Good afternoon and welcome to The Point!
The new TOBAY way
They’re building housing in the Town of Oyster Bay.
It’s been nearly 10 years since Charles Wang withdrew his proposal for a mixed-use development in Plainview during a contentious Town of Oyster Bay hearing. It’s been nearly six years since developer Michael Dubb got involved, contracting with Wang to buy the land and take on the effort to build there.
Construction is finally underway at the 143-acre site near Old Country Road and the Long Island Expressway.
Dubb, who has navigated years of approvals, permitting and planning, is building a mixed-use development with 750 units of housing, mostly for people 55 and older. The project includes 90 affordable units, plus retail and office space.
One hundred units have been sold. Dubb hopes the first residents will be able to move in by the end of 2017.
After all, when it comes to development on Long Island, building is the easy part.
Randi F. Marshall
Making a Point
Back to the future for campaign finance
It’s that time of year when what’s old is new. Specifically, the 2013 election won by New York City Mayor Bill de Blasio, who is running again in 2017.
The city Campaign Finance Board, meeting on Thursday, is likely to recommend penalties and the repayment of public funds by the campaigns of several 2013 candidates, said board spokesman Matt Sollars.
The boldfaced names on the agenda include Comptroller Scott Stringer, former City Council Speaker Christine Quinn and de Blasio. (Anthony Weiner, another 2013 mayoral candidate, was hit with penalties earlier this month.)
Meanwhile, the board has been fighting a number of measures in the City Council that it says could weaken protections against abuses in public campaign financing. In a statement, the board complimented some of the council’s changes to the bills, but recommended others. A full vote on the bills is also expected on Thursday, setting up a potentially awkward coincidence between new penalties for bad behavior and measures that could make bad behavior easier.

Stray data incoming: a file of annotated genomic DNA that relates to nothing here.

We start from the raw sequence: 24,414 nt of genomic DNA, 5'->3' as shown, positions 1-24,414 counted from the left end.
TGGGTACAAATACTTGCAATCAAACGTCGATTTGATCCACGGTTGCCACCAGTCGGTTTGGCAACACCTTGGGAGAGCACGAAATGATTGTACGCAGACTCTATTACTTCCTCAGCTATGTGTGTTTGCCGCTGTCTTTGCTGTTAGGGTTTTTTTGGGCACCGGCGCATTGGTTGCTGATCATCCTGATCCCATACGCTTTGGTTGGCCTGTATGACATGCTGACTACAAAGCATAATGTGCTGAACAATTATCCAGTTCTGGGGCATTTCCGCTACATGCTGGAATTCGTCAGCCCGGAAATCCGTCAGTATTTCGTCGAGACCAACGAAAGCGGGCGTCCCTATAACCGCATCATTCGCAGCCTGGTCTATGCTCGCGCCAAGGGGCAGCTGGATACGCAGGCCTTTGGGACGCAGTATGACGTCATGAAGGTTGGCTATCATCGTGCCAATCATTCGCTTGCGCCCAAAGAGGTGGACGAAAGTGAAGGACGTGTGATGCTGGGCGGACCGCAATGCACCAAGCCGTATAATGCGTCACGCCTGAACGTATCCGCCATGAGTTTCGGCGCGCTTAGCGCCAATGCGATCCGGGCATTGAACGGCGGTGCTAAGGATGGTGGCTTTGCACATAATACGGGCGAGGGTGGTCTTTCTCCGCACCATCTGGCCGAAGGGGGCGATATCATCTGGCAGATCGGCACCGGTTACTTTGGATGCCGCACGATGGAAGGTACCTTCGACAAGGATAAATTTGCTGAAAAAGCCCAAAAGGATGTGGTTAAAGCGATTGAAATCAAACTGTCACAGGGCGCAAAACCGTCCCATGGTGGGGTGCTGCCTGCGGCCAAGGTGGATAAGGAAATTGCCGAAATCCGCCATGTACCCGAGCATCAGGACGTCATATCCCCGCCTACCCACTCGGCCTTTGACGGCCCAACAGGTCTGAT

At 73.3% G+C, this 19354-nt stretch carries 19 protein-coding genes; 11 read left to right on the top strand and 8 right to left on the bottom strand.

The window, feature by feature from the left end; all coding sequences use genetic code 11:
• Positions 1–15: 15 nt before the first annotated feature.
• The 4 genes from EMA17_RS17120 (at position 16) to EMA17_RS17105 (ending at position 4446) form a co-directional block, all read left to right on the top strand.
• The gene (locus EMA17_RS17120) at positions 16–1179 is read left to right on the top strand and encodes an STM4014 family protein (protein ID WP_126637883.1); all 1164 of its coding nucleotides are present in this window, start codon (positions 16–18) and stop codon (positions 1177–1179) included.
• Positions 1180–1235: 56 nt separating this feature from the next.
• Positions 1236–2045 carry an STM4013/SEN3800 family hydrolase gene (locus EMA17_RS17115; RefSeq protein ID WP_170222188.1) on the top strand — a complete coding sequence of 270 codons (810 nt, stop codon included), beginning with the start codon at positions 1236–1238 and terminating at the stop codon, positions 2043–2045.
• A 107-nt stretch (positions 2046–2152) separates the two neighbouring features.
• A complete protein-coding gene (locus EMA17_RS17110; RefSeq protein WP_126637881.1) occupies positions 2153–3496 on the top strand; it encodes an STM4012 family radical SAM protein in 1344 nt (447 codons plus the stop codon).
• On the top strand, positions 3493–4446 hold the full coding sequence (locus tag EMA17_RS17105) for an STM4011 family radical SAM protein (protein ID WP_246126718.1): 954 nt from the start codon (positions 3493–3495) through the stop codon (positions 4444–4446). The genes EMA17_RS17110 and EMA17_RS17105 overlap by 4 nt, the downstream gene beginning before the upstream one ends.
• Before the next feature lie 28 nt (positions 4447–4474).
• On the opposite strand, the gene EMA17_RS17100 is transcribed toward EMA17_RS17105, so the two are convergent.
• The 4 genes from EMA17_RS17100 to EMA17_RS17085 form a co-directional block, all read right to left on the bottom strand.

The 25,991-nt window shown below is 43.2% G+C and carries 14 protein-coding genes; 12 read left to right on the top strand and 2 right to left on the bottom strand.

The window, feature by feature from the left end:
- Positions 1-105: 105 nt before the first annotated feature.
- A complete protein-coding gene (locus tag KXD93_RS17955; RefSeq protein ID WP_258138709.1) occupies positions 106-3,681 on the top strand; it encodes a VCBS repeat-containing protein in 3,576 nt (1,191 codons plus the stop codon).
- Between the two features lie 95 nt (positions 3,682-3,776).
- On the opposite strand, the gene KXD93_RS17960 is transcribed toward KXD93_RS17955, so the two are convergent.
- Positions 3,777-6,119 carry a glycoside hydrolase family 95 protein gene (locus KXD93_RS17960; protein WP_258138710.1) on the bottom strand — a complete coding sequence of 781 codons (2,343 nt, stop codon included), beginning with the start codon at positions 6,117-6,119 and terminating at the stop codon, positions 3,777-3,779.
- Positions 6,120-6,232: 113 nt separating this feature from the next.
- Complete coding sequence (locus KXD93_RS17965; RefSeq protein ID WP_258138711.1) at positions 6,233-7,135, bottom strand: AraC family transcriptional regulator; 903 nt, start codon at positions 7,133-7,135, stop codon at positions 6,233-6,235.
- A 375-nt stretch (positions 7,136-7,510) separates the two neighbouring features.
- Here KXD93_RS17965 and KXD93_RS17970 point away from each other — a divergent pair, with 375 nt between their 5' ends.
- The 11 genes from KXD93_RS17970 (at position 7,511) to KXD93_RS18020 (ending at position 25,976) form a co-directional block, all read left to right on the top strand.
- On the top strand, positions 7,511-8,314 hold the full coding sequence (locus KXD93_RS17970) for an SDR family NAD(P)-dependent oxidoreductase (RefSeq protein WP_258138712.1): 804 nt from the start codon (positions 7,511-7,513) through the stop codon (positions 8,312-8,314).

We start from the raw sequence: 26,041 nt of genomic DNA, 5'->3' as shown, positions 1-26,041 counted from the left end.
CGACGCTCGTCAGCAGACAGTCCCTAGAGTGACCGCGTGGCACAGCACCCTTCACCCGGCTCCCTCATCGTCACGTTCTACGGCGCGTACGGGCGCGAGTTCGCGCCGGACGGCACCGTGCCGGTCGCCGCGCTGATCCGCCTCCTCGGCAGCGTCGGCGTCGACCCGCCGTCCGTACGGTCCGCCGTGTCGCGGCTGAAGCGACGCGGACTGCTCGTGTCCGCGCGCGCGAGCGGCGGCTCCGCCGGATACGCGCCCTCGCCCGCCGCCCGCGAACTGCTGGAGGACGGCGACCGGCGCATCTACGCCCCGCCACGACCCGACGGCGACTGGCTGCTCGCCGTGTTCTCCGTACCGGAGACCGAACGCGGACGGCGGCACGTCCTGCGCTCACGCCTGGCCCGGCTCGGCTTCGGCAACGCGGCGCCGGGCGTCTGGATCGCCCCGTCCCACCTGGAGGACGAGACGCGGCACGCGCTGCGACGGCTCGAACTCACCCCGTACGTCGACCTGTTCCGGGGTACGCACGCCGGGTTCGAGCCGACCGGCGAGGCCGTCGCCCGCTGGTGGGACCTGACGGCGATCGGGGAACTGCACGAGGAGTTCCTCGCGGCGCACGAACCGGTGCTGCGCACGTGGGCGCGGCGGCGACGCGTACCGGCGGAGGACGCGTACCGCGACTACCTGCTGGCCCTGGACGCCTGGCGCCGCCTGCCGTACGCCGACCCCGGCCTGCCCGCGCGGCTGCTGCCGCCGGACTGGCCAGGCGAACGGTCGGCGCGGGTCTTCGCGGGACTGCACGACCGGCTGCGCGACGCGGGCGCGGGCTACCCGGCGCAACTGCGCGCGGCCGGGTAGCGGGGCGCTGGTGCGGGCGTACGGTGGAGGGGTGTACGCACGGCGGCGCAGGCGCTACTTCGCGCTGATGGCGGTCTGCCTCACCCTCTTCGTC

New twist in controversial boycott
New York’s Office of General Services will not be updating its blacklist of firms that are boycotting Israel — even though the list OGS published earlier this month has come in for criticism.
Some companies say they don’t belong on the roster of 13 that OGS determined participate in the controversial boycott, divestment and sanctions movement — or BDS — that targets Israel.
Gov. Andrew M. Cuomo announced in June that his administration would ban companies participating in BDS from doing business with state agencies. When the list was published on Dec. 2, no companies currently doing business with the state were on it.
Even though the blacklist has no immediate impact, civil liberties organizations object to Cuomo’s boycott of the boycotters, saying it targets companies for their political positions. And some companies, such as engineering firm Royal HaskoningDHV, based in the Netherlands, told Politico New York that they don’t participate in BDS and shouldn’t have been listed.
OGS spokeswoman Heather Groll declined a request from The Point to discuss how the agency drew up its list. Illinois, Florida and New Jersey have made similar rosters.
Protests that New York’s list is inaccurate or doesn’t affect any current state contracts may be missing the point. Cuomo signed the executive order just before he marched in the June 5 Celebrate Israel parade in New York City. His anti-BDS stance has earned him good publicity in the Israeli press, and with sympathizers in New York.
So, mission accomplished.